Travelling with fuel cells
These are not allowed:
- Fuel cells that only charge a battery in a device
- Fuel cells that can charge the battery in a device when it is not in use
- More than two spare fuel cell cartridges per person
- Fuel cells containing fuel in checked-in baggage (but you can take them as carry-on)
- Refuelling on the plane, unless you are simply installing a spare cartridge
- Any fuel cells or cartridges that do not comply with the requirements below
Fuel cell and cartridge requirements
Fuel cells must be of a type that will not charge batteries when the portable electronic device is not in use. To be allowed in checked-in or carry-on baggage, a fuel cell or cartridge must meet these requirements.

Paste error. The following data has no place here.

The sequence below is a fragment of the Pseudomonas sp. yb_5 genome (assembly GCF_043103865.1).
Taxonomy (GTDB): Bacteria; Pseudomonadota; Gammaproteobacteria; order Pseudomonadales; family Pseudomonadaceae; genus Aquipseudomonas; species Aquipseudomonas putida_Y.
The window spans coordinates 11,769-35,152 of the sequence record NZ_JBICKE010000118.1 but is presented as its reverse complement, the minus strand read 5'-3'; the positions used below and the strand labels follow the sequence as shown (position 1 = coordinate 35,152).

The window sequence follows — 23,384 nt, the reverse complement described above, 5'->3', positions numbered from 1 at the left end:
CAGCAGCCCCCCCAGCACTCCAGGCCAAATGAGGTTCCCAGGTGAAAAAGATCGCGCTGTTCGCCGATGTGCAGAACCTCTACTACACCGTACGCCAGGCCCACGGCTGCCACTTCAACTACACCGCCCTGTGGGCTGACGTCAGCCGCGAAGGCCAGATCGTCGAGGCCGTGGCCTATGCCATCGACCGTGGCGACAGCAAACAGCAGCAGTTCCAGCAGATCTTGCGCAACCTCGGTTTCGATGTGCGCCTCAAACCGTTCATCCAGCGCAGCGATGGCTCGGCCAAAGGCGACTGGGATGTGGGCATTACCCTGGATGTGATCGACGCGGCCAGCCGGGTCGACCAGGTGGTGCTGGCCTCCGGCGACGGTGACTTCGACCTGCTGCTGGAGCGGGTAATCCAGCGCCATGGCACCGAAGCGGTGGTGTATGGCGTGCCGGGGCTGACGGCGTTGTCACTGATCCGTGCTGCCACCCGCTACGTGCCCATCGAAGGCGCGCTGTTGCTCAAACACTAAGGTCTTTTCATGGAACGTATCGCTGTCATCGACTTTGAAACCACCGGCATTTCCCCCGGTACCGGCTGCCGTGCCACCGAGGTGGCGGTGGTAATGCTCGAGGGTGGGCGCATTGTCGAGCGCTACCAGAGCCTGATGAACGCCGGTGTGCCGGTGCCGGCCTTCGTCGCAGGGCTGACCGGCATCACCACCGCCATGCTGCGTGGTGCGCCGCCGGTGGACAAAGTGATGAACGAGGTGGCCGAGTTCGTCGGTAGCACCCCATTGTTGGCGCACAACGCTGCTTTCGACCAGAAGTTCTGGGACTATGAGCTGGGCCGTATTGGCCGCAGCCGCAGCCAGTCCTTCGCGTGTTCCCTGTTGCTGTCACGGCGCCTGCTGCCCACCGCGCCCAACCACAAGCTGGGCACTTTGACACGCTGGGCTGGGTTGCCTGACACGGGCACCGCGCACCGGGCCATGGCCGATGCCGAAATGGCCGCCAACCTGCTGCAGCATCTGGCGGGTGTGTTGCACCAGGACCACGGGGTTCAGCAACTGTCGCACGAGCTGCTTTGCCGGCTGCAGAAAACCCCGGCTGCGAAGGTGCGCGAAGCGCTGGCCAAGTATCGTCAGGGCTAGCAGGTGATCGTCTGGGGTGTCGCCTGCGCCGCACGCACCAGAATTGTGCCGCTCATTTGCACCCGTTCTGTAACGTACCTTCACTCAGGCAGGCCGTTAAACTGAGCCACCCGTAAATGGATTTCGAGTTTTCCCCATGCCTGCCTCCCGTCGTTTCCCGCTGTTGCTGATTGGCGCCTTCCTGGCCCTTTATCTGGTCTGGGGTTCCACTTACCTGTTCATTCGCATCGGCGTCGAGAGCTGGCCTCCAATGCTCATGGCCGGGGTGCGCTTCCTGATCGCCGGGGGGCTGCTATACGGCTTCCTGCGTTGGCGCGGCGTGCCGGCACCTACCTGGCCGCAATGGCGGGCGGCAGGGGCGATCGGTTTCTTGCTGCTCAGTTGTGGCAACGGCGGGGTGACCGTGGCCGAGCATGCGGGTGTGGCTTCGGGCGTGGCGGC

Each fuel cell and cartridge must be marked by the manufacturer with:
- Certification that it conforms to IEC 62282-6-100 Ed. 1 including amendment 1
- The maximum quantity and type of fuel it contains
- The words 'APPROVED FOR CARRIAGE IN AIRCRAFT CABIN ONLY'
Types of fuel
These are the only fuel types allowed:
- Flammable liquids
- Corrosive substances
- Liquefied flammable gas
- Water-reactive substances
- Hydrogen in metal hydride
Amount of fuel
Fuel cells containing fuel are not allowed in checked-in baggage. Separate spare cartridges are allowed in checked-in baggage and carry-on baggage (up to two cartridges total per person).
For each type of fuel, here is the maximum amount a fuel cell or cartridge may contain:
- Liquids, 200ml
- Solids, 200g
- Liquefied gases in:
- non-metallic fuel cells or cartridges, 120ml
- metal fuel cells or cartridges, 200ml
For hydrogen in metal hydride, the fuel cell cartridges must have a water capacity of 120ml or less.